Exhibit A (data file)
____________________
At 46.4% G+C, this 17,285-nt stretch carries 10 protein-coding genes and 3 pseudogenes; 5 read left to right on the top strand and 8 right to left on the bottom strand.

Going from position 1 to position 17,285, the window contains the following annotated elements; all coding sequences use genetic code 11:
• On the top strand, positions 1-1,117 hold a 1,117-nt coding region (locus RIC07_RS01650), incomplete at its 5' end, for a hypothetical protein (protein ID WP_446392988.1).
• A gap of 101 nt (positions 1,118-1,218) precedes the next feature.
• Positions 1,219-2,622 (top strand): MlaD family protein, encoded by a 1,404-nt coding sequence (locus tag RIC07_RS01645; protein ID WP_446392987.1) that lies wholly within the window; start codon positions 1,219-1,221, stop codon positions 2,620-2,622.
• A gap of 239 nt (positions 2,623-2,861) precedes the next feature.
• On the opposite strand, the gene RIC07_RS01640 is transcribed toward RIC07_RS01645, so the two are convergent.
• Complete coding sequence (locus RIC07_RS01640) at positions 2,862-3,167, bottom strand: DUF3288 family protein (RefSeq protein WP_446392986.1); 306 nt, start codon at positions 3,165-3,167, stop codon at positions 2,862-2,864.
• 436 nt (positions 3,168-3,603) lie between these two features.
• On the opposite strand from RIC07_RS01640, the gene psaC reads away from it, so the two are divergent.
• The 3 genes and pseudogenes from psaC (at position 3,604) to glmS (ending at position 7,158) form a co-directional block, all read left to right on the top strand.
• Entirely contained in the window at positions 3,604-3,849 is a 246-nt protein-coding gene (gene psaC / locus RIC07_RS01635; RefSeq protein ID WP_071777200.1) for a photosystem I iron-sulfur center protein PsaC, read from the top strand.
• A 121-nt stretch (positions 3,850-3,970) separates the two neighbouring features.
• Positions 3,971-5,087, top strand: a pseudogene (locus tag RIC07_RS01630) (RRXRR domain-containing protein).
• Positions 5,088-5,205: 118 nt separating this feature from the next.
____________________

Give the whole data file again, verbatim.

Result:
At 46.4% G+C, this 17,285-nt stretch carries 10 protein-coding genes and 3 pseudogenes; 5 read left to right on the top strand and 8 right to left on the bottom strand.

Going from position 1 to position 17,285, the window contains the following annotated elements; all coding sequences use genetic code 11:
• On the top strand, positions 1-1,117 hold a 1,117-nt coding region (locus RIC07_RS01650), incomplete at its 5' end, for a hypothetical protein (protein ID WP_446392988.1).
• A gap of 101 nt (positions 1,118-1,218) precedes the next feature.
• Positions 1,219-2,622 (top strand): MlaD family protein, encoded by a 1,404-nt coding sequence (locus tag RIC07_RS01645; protein ID WP_446392987.1) that lies wholly within the window; start codon positions 1,219-1,221, stop codon positions 2,620-2,622.
• A gap of 239 nt (positions 2,623-2,861) precedes the next feature.
• On the opposite strand, the gene RIC07_RS01640 is transcribed toward RIC07_RS01645, so the two are convergent.
• Complete coding sequence (locus RIC07_RS01640) at positions 2,862-3,167, bottom strand: DUF3288 family protein (RefSeq protein WP_446392986.1); 306 nt, start codon at positions 3,165-3,167, stop codon at positions 2,862-2,864.
• 436 nt (positions 3,168-3,603) lie between these two features.
• On the opposite strand from RIC07_RS01640, the gene psaC reads away from it, so the two are divergent.
• The 3 genes and pseudogenes from psaC (at position 3,604) to glmS (ending at position 7,158) form a co-directional block, all read left to right on the top strand.
• Entirely contained in the window at positions 3,604-3,849 is a 246-nt protein-coding gene (gene psaC / locus RIC07_RS01635; RefSeq protein ID WP_071777200.1) for a photosystem I iron-sulfur center protein PsaC, read from the top strand.
• A 121-nt stretch (positions 3,850-3,970) separates the two neighbouring features.
• Positions 3,971-5,087, top strand: a pseudogene (locus tag RIC07_RS01630) (RRXRR domain-containing protein).
• Positions 5,088-5,205: 118 nt separating this feature from the next.